Mutual fund giant Franklin Resources Inc. of San Mateo may resolve allegations of improper trading raised by the Securities and Exchange Commission before the end of June, the company disclosed in a financial report filed on Friday.
Franklin is among dozens of mutual fund firms that federal and state authorities have investigated for alleged improper trading. Several firms have already reached settlements with the SEC and other regulators.
In April, Putnam Investments agreed to pay $110 million, split evenly between the SEC and Massachusetts, to settle allegations that it allowed clients and its own fund managers to trade improperly. In March, Bank of America Corp. agreed to pay $375 million to the SEC and New York, while FleetBoston Financial agreed to pay $140 million to the same entities.
Franklin last month said it took a charge of $60 million for the quarter that ended March 31 to cover costs related to the various governmental investigations, proceedings and actions.
The SEC staff informed Franklin that the agency will recommend a civil action against its subsidiary Franklin Advisers Inc. for allegedly allowing favored investors to engage in frequent trading, also known as market timing, the company has previously disclosed.
Market timing gives a handful of privileged clients the opportunity to buy and sell funds more frequently than fund rules allow, thereby permitting them to trade on news events and reap short-term profits. While not illegal, the practice dilutes returns for long-term investors.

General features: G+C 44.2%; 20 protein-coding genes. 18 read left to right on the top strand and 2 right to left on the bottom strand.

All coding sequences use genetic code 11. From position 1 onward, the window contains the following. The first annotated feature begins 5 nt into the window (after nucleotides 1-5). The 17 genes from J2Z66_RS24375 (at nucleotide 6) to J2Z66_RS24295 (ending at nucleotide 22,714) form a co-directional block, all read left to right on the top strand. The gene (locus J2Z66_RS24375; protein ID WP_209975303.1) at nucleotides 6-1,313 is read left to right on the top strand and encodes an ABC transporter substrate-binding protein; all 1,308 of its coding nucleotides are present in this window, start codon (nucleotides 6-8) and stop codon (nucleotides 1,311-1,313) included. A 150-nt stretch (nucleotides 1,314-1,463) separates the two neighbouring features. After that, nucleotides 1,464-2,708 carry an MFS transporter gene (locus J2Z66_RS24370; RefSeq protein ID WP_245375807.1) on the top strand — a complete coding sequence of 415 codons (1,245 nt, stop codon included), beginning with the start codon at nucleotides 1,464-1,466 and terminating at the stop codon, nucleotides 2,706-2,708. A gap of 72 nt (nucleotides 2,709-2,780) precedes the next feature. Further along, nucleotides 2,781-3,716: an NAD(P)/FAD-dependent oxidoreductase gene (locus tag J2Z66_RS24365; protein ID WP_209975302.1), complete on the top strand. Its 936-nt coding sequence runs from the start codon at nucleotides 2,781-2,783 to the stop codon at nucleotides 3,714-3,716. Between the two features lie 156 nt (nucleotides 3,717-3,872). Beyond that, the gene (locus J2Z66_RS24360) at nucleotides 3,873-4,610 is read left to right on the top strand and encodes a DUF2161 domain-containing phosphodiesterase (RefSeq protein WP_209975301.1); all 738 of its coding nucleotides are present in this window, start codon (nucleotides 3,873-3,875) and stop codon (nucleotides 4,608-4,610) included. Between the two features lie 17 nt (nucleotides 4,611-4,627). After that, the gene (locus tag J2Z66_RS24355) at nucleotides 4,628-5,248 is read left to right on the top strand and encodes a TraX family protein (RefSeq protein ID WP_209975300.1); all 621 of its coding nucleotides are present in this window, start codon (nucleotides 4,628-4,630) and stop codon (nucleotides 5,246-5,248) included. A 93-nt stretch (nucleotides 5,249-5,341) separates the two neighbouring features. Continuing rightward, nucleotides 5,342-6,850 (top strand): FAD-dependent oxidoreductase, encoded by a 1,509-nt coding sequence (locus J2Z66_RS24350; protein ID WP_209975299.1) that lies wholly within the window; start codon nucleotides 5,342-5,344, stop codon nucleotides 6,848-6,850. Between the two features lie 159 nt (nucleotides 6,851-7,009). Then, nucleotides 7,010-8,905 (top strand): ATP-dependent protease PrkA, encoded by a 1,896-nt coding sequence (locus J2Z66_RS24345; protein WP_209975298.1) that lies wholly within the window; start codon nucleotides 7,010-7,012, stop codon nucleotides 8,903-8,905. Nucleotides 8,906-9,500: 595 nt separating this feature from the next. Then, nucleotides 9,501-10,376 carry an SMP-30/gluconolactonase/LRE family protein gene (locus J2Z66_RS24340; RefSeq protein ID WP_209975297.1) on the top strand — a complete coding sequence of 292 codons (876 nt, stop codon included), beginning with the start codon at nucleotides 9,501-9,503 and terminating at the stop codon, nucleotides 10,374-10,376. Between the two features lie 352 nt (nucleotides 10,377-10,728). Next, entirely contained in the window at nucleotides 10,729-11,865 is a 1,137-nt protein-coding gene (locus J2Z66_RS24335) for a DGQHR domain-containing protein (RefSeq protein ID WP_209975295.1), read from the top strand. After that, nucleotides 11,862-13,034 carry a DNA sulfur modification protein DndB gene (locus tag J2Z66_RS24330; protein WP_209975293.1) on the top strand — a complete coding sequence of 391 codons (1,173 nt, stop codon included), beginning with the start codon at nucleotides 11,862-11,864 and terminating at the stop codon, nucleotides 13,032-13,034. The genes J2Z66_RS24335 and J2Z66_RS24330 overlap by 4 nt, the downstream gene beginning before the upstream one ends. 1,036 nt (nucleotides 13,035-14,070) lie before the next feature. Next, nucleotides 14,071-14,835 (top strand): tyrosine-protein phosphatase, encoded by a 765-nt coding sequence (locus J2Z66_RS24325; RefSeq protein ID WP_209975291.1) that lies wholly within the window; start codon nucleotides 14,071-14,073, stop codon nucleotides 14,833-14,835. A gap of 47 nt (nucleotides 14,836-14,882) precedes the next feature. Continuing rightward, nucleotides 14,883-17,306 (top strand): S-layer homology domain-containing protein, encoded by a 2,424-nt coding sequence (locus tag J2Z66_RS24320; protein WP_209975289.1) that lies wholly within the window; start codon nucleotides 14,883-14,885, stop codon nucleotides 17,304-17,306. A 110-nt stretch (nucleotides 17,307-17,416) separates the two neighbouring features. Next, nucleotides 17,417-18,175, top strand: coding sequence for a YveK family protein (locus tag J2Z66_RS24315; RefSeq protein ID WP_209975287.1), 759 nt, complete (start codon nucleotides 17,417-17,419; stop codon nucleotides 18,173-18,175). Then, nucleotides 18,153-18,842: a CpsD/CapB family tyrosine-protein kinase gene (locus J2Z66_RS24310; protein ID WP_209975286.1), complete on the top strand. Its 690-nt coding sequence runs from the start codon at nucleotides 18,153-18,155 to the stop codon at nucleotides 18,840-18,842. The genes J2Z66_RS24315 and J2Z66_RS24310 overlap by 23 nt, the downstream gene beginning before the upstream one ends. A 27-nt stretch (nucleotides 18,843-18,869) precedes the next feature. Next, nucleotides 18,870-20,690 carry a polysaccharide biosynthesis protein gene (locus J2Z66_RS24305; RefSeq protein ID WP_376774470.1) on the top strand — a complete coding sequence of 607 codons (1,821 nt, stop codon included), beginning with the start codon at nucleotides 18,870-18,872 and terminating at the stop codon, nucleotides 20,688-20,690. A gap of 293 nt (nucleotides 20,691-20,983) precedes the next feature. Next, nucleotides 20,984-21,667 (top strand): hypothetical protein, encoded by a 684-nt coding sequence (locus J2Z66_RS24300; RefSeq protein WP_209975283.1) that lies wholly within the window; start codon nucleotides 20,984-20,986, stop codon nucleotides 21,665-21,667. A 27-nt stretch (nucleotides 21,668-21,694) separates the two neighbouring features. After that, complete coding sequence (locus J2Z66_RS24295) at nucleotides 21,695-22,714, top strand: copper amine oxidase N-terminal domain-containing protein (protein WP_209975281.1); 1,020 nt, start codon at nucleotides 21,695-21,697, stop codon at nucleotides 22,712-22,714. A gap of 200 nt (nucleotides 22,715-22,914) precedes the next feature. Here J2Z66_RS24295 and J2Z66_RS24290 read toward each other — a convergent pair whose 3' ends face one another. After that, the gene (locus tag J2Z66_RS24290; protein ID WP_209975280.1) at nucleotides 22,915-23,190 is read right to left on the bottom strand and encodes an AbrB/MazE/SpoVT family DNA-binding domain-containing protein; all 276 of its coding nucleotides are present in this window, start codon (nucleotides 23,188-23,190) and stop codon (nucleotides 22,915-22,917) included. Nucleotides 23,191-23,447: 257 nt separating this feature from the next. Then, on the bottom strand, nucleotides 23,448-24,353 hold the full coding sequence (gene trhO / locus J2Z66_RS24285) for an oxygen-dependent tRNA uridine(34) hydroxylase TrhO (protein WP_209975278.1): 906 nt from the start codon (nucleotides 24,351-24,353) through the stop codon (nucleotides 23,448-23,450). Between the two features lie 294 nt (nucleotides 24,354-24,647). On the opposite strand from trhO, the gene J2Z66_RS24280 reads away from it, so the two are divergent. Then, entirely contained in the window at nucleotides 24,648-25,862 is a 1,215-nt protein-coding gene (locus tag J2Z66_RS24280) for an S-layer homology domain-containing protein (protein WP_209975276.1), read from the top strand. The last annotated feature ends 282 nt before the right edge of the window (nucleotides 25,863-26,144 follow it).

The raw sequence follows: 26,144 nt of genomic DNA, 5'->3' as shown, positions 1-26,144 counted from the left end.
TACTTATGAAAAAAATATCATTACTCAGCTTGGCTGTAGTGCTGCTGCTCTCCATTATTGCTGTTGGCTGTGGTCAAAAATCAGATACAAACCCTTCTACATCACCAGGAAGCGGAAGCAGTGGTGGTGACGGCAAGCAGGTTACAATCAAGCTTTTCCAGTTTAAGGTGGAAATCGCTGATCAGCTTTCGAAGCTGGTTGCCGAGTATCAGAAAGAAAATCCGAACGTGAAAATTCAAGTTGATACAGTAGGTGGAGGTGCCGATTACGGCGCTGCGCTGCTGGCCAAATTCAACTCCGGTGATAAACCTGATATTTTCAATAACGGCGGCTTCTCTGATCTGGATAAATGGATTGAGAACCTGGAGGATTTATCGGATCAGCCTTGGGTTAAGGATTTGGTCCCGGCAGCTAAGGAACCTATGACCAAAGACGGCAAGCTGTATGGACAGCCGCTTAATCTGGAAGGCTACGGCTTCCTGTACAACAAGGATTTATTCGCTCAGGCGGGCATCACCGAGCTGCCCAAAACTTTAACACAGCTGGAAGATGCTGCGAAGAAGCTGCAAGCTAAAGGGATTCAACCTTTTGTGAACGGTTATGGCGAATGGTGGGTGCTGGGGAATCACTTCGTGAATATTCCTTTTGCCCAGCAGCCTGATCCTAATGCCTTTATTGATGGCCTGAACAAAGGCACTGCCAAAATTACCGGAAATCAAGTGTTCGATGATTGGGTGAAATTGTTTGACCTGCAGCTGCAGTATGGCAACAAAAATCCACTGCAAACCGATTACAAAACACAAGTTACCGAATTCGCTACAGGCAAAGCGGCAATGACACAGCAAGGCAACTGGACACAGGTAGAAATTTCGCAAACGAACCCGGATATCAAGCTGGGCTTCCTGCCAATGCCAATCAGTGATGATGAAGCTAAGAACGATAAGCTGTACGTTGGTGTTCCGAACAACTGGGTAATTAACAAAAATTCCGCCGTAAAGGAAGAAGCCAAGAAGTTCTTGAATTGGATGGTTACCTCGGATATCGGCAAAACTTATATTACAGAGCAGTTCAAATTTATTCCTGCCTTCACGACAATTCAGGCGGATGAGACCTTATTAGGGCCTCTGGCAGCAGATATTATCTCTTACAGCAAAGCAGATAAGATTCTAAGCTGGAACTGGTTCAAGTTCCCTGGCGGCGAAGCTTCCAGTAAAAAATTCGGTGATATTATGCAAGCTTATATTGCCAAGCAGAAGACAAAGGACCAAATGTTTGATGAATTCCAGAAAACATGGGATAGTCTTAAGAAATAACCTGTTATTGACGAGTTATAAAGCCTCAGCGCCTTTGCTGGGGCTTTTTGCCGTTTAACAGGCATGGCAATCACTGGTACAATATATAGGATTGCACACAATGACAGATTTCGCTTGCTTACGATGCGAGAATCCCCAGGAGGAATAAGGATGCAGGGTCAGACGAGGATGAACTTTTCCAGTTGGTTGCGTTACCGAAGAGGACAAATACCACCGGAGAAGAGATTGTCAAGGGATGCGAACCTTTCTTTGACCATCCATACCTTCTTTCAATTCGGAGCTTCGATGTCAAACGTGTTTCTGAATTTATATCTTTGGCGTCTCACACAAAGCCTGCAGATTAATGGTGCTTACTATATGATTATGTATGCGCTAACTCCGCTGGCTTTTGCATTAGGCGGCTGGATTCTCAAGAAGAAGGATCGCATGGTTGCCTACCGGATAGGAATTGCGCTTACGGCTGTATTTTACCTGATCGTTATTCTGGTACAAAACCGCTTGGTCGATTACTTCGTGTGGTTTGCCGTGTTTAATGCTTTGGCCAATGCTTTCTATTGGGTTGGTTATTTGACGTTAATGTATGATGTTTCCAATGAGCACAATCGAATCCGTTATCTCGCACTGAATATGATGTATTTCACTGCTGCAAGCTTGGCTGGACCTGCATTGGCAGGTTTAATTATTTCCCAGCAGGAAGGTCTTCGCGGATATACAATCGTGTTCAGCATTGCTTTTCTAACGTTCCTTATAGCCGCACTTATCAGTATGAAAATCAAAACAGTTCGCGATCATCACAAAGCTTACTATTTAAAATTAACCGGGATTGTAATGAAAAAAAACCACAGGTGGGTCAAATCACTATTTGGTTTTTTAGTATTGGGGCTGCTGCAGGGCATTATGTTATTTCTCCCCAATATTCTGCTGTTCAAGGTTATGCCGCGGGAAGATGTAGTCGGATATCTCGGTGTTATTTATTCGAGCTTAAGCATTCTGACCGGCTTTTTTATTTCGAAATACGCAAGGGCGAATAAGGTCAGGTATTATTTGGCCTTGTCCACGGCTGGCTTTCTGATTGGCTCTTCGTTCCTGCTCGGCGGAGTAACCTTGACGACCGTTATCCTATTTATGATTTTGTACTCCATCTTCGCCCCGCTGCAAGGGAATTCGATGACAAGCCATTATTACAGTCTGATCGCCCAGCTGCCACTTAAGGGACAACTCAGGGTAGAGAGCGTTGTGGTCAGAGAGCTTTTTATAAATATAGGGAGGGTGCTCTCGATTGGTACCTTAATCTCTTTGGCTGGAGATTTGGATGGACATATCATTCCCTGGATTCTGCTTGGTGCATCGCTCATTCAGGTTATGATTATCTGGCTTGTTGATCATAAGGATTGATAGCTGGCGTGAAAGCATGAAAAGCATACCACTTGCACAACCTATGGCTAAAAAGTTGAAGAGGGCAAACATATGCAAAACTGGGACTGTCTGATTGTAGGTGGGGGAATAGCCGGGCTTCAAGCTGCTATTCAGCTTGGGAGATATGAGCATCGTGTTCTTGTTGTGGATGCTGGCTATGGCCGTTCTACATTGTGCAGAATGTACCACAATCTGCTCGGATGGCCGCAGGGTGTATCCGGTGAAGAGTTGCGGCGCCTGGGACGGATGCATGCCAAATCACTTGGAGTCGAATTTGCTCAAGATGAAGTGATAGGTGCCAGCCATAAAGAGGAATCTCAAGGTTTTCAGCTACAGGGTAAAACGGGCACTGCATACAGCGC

Franklin said it believes charges of improper trading are unwarranted.
“Although there can be no assurance, a resolution of such issues may be reached with the SEC staff in the coming quarter,” Franklin’s filing said. Franklin is also being investigated by state agencies in California, Massachusetts, Florida, New York, West Virginia and Vermont for alleged instances of late trading, market timing and payments to securities dealers who sell fund shares.
The Massachusetts Secretary of State in February filed civil fraud charges against Franklin for an alleged “blatant quid pro quo” that allowed a wealthy Las Vegas investor, Daniel Calugar, to engage in market timing in exchange for investing $10 million in a new Franklin investment fund.
In addition, a range of private lawsuits are pending against Franklin alleging violations of federal securities laws and seeking monetary damages. Many of those suits have been consolidated with more than 240 similar lawsuits against 18 different mutual fund companies.
After conducting an internal investigation, “we have not found any late trading problems, but we have identified various instances of frequent trading, ” Franklin wrote in a press release. Franklin wrote that one officer of a company subsidiary had been placed on administrative leave and subsequently resigned. “A few current or former employees” had instances of frequent trading in their personal 401(k) plans, Franklin wrote. One trader and one officer of the funds had been placed on administrative leave and the officer had resigned, it said. None of the individuals were identified.
A Franklin spokeswoman said the firm would not provide information beyond that in the regulatory filing and press release.
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